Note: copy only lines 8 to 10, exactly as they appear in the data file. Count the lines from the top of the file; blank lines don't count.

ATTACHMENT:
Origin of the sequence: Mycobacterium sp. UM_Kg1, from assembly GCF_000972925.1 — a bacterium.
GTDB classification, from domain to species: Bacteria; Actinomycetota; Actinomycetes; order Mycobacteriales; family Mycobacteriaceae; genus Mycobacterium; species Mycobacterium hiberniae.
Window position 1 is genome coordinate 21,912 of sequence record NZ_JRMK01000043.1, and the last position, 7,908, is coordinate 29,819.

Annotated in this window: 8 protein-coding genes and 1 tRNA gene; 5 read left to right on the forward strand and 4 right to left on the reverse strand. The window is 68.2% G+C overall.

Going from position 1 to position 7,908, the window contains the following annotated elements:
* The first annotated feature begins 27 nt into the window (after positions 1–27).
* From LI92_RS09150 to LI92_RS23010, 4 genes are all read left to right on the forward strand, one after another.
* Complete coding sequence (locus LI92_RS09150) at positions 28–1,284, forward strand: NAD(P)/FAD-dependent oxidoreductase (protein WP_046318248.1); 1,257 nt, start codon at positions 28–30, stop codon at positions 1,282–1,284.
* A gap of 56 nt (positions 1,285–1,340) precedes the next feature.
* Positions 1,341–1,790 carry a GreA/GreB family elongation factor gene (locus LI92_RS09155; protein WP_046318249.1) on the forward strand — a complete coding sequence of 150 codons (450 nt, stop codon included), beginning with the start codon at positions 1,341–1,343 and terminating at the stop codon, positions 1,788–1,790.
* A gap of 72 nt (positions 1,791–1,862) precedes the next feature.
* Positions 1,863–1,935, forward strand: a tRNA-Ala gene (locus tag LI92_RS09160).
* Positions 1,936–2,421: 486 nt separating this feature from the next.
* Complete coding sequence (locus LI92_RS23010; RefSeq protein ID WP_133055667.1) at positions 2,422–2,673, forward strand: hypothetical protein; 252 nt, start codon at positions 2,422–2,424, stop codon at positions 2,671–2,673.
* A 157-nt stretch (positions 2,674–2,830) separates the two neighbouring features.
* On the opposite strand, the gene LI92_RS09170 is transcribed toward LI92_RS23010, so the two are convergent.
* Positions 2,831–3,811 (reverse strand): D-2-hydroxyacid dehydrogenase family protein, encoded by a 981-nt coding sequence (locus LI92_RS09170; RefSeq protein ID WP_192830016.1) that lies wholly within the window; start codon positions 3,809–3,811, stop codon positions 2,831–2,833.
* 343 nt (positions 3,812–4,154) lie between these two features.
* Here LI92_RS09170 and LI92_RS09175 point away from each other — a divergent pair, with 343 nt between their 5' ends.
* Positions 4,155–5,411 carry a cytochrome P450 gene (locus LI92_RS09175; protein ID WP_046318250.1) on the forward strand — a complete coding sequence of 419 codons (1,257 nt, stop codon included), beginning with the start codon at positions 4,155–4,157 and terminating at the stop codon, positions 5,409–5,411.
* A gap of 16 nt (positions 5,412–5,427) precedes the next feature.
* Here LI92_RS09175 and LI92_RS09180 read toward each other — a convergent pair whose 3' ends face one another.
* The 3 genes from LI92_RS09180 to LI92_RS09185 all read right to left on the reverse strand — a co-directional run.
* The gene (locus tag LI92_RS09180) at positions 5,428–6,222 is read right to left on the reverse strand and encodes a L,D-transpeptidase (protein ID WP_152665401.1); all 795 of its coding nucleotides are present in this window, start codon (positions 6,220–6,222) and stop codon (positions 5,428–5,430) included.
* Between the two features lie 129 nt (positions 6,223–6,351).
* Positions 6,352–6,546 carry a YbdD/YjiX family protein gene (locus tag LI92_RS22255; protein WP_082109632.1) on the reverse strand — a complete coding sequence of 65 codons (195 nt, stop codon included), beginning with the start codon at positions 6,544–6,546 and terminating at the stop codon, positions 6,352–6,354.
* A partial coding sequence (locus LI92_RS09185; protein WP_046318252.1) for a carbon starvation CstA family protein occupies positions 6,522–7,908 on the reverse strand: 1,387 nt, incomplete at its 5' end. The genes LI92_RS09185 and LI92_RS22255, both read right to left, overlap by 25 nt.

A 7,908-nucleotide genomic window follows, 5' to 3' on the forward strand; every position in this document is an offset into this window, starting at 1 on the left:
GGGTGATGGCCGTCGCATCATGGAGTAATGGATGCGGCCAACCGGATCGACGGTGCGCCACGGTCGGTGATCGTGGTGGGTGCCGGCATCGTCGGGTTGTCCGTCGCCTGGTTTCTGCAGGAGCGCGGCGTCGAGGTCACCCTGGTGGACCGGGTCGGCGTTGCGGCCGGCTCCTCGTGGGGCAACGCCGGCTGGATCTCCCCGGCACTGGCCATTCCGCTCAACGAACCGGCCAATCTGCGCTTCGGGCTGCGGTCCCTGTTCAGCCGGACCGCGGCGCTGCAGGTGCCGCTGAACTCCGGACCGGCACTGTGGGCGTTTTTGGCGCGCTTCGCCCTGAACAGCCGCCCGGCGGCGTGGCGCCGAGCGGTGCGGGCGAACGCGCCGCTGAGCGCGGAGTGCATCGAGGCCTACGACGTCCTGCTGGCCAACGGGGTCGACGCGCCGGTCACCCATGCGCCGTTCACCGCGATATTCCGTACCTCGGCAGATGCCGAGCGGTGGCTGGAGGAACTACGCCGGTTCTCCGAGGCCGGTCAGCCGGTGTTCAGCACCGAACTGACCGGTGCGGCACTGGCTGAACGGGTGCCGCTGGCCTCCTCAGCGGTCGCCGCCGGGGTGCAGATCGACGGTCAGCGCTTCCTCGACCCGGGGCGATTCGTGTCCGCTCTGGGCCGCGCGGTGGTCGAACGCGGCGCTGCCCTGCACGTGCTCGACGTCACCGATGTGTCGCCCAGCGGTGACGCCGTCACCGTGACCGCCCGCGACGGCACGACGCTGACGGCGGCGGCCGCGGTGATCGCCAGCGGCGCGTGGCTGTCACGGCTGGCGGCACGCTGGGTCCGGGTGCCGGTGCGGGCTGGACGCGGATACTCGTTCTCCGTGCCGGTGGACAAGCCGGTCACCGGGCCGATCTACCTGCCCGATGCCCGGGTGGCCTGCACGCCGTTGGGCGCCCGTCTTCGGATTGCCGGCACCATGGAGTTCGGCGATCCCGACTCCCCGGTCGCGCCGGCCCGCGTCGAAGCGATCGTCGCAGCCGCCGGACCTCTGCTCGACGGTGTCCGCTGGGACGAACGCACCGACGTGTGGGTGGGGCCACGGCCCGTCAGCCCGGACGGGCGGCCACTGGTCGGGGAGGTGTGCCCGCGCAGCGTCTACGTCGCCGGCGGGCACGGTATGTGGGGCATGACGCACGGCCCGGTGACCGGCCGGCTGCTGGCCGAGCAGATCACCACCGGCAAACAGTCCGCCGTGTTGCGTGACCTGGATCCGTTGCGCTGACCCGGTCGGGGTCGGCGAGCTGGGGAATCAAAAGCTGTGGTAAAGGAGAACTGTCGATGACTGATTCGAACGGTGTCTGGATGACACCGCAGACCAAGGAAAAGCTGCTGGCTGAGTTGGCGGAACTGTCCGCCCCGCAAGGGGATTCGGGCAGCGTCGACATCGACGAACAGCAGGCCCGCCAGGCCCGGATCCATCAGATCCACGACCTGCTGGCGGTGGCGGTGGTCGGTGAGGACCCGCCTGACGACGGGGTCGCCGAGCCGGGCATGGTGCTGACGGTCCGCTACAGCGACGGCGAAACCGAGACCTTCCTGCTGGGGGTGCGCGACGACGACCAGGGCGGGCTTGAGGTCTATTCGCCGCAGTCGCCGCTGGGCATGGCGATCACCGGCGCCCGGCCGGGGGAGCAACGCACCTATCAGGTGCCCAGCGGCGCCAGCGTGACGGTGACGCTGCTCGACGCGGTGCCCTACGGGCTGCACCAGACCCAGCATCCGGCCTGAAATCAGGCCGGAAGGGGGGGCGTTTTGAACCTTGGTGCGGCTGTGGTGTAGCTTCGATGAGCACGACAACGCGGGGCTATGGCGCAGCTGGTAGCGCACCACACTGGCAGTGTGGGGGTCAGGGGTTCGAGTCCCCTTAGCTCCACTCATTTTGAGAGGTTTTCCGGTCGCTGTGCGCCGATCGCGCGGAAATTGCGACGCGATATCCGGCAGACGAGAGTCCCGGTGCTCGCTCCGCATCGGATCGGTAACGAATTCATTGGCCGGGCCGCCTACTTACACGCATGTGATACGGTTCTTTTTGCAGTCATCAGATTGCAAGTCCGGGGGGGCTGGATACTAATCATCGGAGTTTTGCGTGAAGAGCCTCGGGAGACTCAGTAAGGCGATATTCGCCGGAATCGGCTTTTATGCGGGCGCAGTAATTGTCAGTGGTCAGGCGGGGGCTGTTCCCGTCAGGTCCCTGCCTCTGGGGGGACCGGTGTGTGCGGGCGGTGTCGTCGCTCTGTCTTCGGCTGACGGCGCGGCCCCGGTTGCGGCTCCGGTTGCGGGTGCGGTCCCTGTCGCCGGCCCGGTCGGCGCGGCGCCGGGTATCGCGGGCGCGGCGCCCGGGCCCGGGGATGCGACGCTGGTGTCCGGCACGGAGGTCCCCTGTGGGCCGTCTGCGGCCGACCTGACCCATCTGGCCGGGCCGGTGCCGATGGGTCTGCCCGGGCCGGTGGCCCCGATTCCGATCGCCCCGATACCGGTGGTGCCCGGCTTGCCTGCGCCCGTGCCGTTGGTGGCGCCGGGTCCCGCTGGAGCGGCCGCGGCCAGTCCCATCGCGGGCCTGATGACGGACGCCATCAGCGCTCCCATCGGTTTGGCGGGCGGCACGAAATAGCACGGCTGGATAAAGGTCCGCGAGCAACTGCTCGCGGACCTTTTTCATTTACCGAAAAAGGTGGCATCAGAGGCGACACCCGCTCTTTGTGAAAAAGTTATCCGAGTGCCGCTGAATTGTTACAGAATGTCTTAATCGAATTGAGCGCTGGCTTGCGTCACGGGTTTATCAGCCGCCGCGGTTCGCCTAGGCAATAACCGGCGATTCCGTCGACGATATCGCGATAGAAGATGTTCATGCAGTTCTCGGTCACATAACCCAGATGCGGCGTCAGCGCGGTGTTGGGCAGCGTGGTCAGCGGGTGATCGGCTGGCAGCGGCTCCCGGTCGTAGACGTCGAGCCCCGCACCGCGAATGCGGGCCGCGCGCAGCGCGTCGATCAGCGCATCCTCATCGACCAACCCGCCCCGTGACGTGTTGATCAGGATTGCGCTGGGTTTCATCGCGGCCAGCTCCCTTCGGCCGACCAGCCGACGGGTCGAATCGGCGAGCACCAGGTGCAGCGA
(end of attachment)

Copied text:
* Complete coding sequence (locus LI92_RS09150) at positions 28–1,284, forward strand: NAD(P)/FAD-dependent oxidoreductase (protein WP_046318248.1); 1,257 nt, start codon at positions 28–30, stop codon at positions 1,282–1,284.
* A gap of 56 nt (positions 1,285–1,340) precedes the next feature.
* Positions 1,341–1,790 carry a GreA/GreB family elongation factor gene (locus LI92_RS09155; protein WP_046318249.1) on the forward strand — a complete coding sequence of 150 codons (450 nt, stop codon included), beginning with the start codon at positions 1,341–1,343 and terminating at the stop codon, positions 1,788–1,790.